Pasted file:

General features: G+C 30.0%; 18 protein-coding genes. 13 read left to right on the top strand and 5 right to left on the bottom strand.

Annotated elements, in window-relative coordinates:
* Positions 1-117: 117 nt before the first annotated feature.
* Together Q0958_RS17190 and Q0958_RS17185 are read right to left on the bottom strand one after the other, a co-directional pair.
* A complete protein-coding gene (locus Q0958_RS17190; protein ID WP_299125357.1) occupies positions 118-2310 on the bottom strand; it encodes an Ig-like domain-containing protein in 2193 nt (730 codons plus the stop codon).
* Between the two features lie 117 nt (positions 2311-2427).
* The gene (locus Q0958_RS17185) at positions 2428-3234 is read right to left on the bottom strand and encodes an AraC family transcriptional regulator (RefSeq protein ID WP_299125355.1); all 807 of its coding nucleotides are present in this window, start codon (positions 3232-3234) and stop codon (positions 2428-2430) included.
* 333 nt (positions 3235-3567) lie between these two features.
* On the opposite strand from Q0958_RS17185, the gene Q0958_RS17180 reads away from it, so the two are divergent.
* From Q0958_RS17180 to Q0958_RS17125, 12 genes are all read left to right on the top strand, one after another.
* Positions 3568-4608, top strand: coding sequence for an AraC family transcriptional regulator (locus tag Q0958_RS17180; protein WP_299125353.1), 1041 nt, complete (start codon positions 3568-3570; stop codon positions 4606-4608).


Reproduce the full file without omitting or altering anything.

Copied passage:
General features: G+C 30.0%; 18 protein-coding genes. 13 read left to right on the top strand and 5 right to left on the bottom strand.

Annotated elements, in window-relative coordinates:
* Positions 1-117: 117 nt before the first annotated feature.
* Together Q0958_RS17190 and Q0958_RS17185 are read right to left on the bottom strand one after the other, a co-directional pair.
* A complete protein-coding gene (locus Q0958_RS17190; protein ID WP_299125357.1) occupies positions 118-2310 on the bottom strand; it encodes an Ig-like domain-containing protein in 2193 nt (730 codons plus the stop codon).
* Between the two features lie 117 nt (positions 2311-2427).
* The gene (locus Q0958_RS17185) at positions 2428-3234 is read right to left on the bottom strand and encodes an AraC family transcriptional regulator (RefSeq protein ID WP_299125355.1); all 807 of its coding nucleotides are present in this window, start codon (positions 3232-3234) and stop codon (positions 2428-2430) included.
* 333 nt (positions 3235-3567) lie between these two features.
* On the opposite strand from Q0958_RS17185, the gene Q0958_RS17180 reads away from it, so the two are divergent.
* From Q0958_RS17180 to Q0958_RS17125, 12 genes are all read left to right on the top strand, one after another.
* Positions 3568-4608, top strand: coding sequence for an AraC family transcriptional regulator (locus tag Q0958_RS17180; protein WP_299125353.1), 1041 nt, complete (start codon positions 3568-3570; stop codon positions 4606-4608).